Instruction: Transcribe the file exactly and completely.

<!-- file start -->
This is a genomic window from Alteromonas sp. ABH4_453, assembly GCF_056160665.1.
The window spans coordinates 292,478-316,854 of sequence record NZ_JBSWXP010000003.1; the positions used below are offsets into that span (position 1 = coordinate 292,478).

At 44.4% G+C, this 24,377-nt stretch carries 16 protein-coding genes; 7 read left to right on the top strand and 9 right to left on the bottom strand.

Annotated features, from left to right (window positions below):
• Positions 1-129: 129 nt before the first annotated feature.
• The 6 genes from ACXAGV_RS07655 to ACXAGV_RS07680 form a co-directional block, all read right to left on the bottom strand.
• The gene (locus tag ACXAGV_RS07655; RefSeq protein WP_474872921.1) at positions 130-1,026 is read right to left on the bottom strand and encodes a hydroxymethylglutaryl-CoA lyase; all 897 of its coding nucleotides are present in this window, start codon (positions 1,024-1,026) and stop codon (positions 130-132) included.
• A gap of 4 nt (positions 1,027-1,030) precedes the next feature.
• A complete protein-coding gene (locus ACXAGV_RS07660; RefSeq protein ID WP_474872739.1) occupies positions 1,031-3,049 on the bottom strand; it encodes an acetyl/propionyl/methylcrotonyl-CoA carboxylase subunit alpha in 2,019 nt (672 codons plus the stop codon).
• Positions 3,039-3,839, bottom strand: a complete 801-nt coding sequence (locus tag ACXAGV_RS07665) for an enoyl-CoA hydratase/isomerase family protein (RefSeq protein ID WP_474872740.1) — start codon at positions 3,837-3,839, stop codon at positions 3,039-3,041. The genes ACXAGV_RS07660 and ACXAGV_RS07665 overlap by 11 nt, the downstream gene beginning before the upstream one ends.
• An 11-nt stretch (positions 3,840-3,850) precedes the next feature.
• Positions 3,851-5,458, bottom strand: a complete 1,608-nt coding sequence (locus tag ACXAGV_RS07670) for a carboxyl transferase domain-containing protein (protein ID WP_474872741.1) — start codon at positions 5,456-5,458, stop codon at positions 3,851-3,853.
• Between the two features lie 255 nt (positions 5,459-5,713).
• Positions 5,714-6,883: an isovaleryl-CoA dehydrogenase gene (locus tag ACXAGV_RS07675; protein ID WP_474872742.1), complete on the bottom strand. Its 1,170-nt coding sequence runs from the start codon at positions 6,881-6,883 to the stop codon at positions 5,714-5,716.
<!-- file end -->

This is a genomic window from Alteromonas sp. ABH4_453, assembly GCF_056160665.1.
The window spans coordinates 292,478-316,854 of sequence record NZ_JBSWXP010000003.1; the positions used below are offsets into that span (position 1 = coordinate 292,478).

At 44.4% G+C, this 24,377-nt stretch carries 16 protein-coding genes; 7 read left to right on the top strand and 9 right to left on the bottom strand.

Annotated features, from left to right (window positions below):
• Positions 1-129: 129 nt before the first annotated feature.
• The 6 genes from ACXAGV_RS07655 to ACXAGV_RS07680 form a co-directional block, all read right to left on the bottom strand.
• The gene (locus tag ACXAGV_RS07655; RefSeq protein WP_474872921.1) at positions 130-1,026 is read right to left on the bottom strand and encodes a hydroxymethylglutaryl-CoA lyase; all 897 of its coding nucleotides are present in this window, start codon (positions 1,024-1,026) and stop codon (positions 130-132) included.
• A gap of 4 nt (positions 1,027-1,030) precedes the next feature.
• A complete protein-coding gene (locus ACXAGV_RS07660; RefSeq protein ID WP_474872739.1) occupies positions 1,031-3,049 on the bottom strand; it encodes an acetyl/propionyl/methylcrotonyl-CoA carboxylase subunit alpha in 2,019 nt (672 codons plus the stop codon).
• Positions 3,039-3,839, bottom strand: a complete 801-nt coding sequence (locus tag ACXAGV_RS07665) for an enoyl-CoA hydratase/isomerase family protein (RefSeq protein ID WP_474872740.1) — start codon at positions 3,837-3,839, stop codon at positions 3,039-3,041. The genes ACXAGV_RS07660 and ACXAGV_RS07665 overlap by 11 nt, the downstream gene beginning before the upstream one ends.
• An 11-nt stretch (positions 3,840-3,850) precedes the next feature.
• Positions 3,851-5,458, bottom strand: a complete 1,608-nt coding sequence (locus tag ACXAGV_RS07670) for a carboxyl transferase domain-containing protein (protein ID WP_474872741.1) — start codon at positions 5,456-5,458, stop codon at positions 3,851-3,853.
• Between the two features lie 255 nt (positions 5,459-5,713).
• Positions 5,714-6,883: an isovaleryl-CoA dehydrogenase gene (locus tag ACXAGV_RS07675; protein ID WP_474872742.1), complete on the bottom strand. Its 1,170-nt coding sequence runs from the start codon at positions 6,881-6,883 to the stop codon at positions 5,714-5,716.